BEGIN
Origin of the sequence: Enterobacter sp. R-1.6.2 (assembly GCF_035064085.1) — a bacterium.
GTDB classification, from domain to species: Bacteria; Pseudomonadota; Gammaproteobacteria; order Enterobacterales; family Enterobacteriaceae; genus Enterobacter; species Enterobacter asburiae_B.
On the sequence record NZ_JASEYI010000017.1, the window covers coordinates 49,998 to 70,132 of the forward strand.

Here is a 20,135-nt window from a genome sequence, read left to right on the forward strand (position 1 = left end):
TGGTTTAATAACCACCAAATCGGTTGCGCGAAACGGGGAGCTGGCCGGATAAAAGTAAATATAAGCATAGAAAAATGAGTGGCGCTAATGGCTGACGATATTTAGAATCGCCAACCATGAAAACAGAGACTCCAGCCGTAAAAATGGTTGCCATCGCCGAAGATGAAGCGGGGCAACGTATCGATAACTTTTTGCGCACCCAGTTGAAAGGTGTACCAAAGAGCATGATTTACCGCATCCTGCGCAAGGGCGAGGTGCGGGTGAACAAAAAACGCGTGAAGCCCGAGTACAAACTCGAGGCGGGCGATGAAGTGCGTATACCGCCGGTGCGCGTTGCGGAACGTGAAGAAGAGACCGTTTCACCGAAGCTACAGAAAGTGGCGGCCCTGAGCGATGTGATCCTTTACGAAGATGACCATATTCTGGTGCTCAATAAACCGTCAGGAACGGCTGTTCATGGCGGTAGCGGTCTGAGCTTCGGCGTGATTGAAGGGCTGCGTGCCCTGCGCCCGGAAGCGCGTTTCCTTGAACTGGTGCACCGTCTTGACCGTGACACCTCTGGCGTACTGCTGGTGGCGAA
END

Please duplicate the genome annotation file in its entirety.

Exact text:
Origin of the sequence: Enterobacter sp. R-1.6.2 (assembly GCF_035064085.1) — a bacterium.
GTDB classification, from domain to species: Bacteria; Pseudomonadota; Gammaproteobacteria; order Enterobacterales; family Enterobacteriaceae; genus Enterobacter; species Enterobacter asburiae_B.
On the sequence record NZ_JASEYI010000017.1, the window covers coordinates 49,998 to 70,132 of the forward strand.

Here is a 20,135-nt window from a genome sequence, read left to right on the forward strand (position 1 = left end):
TGGTTTAATAACCACCAAATCGGTTGCGCGAAACGGGGAGCTGGCCGGATAAAAGTAAATATAAGCATAGAAAAATGAGTGGCGCTAATGGCTGACGATATTTAGAATCGCCAACCATGAAAACAGAGACTCCAGCCGTAAAAATGGTTGCCATCGCCGAAGATGAAGCGGGGCAACGTATCGATAACTTTTTGCGCACCCAGTTGAAAGGTGTACCAAAGAGCATGATTTACCGCATCCTGCGCAAGGGCGAGGTGCGGGTGAACAAAAAACGCGTGAAGCCCGAGTACAAACTCGAGGCGGGCGATGAAGTGCGTATACCGCCGGTGCGCGTTGCGGAACGTGAAGAAGAGACCGTTTCACCGAAGCTACAGAAAGTGGCGGCCCTGAGCGATGTGATCCTTTACGAAGATGACCATATTCTGGTGCTCAATAAACCGTCAGGAACGGCTGTTCATGGCGGTAGCGGTCTGAGCTTCGGCGTGATTGAAGGGCTGCGTGCCCTGCGCCCGGAAGCGCGTTTCCTTGAACTGGTGCACCGTCTTGACCGTGACACCTCTGGCGTACTGCTGGTGGCGAA